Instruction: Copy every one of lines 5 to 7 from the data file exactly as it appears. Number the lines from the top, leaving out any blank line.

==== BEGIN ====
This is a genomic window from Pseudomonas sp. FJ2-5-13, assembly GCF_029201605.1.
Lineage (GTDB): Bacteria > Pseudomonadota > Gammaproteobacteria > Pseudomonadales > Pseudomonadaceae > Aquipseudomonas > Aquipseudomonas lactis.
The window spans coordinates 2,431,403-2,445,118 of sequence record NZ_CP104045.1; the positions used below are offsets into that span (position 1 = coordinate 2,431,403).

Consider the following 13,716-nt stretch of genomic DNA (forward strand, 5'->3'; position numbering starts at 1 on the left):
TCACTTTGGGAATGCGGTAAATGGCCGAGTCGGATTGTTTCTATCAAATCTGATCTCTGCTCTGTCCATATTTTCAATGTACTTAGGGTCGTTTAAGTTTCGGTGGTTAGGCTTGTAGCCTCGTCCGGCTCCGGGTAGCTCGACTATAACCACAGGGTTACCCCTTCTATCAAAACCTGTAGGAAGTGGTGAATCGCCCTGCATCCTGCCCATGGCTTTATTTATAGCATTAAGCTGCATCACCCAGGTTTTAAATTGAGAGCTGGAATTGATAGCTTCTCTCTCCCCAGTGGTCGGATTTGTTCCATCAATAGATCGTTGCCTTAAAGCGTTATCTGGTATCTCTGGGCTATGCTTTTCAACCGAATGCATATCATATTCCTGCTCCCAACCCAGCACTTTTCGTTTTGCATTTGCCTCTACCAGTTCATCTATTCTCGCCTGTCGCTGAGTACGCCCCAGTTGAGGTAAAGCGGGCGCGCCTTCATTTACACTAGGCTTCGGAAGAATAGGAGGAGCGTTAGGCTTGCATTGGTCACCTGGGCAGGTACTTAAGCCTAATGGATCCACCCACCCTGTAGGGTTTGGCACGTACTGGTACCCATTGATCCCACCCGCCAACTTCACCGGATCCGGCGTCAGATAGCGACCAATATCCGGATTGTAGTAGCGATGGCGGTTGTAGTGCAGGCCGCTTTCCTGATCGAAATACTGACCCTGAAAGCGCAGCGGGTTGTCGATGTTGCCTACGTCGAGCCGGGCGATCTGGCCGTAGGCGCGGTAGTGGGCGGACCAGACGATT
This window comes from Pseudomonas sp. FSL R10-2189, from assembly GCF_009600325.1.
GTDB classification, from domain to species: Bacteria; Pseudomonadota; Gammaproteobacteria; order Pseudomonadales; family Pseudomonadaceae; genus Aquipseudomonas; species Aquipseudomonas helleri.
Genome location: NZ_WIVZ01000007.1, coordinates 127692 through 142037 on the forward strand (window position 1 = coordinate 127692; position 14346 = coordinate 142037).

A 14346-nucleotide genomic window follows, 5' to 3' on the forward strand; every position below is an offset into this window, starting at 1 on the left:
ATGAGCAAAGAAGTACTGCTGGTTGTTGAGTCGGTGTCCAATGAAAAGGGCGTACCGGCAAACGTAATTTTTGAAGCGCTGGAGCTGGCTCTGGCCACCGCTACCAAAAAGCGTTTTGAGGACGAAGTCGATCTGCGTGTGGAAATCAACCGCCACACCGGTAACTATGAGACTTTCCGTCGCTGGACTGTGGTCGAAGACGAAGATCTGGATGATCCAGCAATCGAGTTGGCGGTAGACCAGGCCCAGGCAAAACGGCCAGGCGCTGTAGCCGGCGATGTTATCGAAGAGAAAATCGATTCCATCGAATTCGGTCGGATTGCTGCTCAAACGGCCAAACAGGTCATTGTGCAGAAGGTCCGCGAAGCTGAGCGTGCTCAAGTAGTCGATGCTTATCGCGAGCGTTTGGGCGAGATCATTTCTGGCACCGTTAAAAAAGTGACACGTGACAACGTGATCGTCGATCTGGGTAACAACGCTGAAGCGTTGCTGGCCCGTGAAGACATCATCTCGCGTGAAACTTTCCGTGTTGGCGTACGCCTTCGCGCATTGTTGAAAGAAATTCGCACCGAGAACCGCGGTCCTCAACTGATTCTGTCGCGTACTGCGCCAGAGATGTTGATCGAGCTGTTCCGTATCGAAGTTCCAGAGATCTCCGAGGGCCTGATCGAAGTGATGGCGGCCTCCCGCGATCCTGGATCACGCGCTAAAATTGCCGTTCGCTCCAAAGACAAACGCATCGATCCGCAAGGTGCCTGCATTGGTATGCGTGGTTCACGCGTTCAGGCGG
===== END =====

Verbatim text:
TCACTTTGGGAATGCGGTAAATGGCCGAGTCGGATTGTTTCTATCAAATCTGATCTCTGCTCTGTCCATATTTTCAATGTACTTAGGGTCGTTTAAGTTTCGGTGGTTAGGCTTGTAGCCTCGTCCGGCTCCGGGTAGCTCGACTATAACCACAGGGTTACCCCTTCTATCAAAACCTGTAGGAAGTGGTGAATCGCCCTGCATCCTGCCCATGGCTTTATTTATAGCATTAAGCTGCATCACCCAGGTTTTAAATTGAGAGCTGGAATTGATAGCTTCTCTCTCCCCAGTGGTCGGATTTGTTCCATCAATAGATCGTTGCCTTAAAGCGTTATCTGGTATCTCTGGGCTATGCTTTTCAACCGAATGCATATCATATTCCTGCTCCCAACCCAGCACTTTTCGTTTTGCATTTGCCTCTACCAGTTCATCTATTCTCGCCTGTCGCTGAGTACGCCCCAGTTGAGGTAAAGCGGGCGCGCCTTCATTTACACTAGGCTTCGGAAGAATAGGAGGAGCGTTAGGCTTGCATTGGTCACCTGGGCAGGTACTTAAGCCTAATGGATCCACCCACCCTGTAGGGTTTGGCACGTACTGGTACCCATTGATCCCACCCGCCAACTTCACCGGATCCGGCGTCAGATAGCGACCAATATCCGGATTGTAGTAGCGATGGCGGTTGTAGTGCAGGCCGCTTTCCTGATCGAAATACTGACCCTGAAAGCGCAGCGGGTTGTCGATGTTGCCTACGTCGAGCCGGGCGATCTGGCCGTAGGCGCGGTAGTGGGCGGACCAGACGATT
This window comes from Pseudomonas sp. FSL R10-2189, from assembly GCF_009600325.1.
GTDB classification, from domain to species: Bacteria; Pseudomonadota; Gammaproteobacteria; order Pseudomonadales; family Pseudomonadaceae; genus Aquipseudomonas; species Aquipseudomonas helleri.